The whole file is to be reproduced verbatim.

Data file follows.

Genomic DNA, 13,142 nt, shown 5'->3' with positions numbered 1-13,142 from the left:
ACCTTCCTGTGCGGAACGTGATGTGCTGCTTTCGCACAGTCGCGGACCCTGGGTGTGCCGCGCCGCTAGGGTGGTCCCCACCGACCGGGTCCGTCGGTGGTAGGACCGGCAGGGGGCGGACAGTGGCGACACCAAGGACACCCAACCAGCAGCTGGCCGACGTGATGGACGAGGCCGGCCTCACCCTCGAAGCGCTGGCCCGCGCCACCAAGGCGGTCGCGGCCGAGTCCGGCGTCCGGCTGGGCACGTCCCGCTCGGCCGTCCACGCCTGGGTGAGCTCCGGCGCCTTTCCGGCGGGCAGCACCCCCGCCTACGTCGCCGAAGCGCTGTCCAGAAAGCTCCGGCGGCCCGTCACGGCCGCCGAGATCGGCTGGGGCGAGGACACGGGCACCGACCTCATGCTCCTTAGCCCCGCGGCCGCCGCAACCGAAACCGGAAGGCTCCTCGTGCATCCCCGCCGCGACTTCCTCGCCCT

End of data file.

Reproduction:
Genomic DNA, 13,142 nt, shown 5'->3' with positions numbered 1-13,142 from the left:
ACCTTCCTGTGCGGAACGTGATGTGCTGCTTTCGCACAGTCGCGGACCCTGGGTGTGCCGCGCCGCTAGGGTGGTCCCCACCGACCGGGTCCGTCGGTGGTAGGACCGGCAGGGGGCGGACAGTGGCGACACCAAGGACACCCAACCAGCAGCTGGCCGACGTGATGGACGAGGCCGGCCTCACCCTCGAAGCGCTGGCCCGCGCCACCAAGGCGGTCGCGGCCGAGTCCGGCGTCCGGCTGGGCACGTCCCGCTCGGCCGTCCACGCCTGGGTGAGCTCCGGCGCCTTTCCGGCGGGCAGCACCCCCGCCTACGTCGCCGAAGCGCTGTCCAGAAAGCTCCGGCGGCCCGTCACGGCCGCCGAGATCGGCTGGGGCGAGGACACGGGCACCGACCTCATGCTCCTTAGCCCCGCGGCCGCCGCAACCGAAACCGGAAGGCTCCTCGTGCATCCCCGCCGCGACTTCCTCGCCCT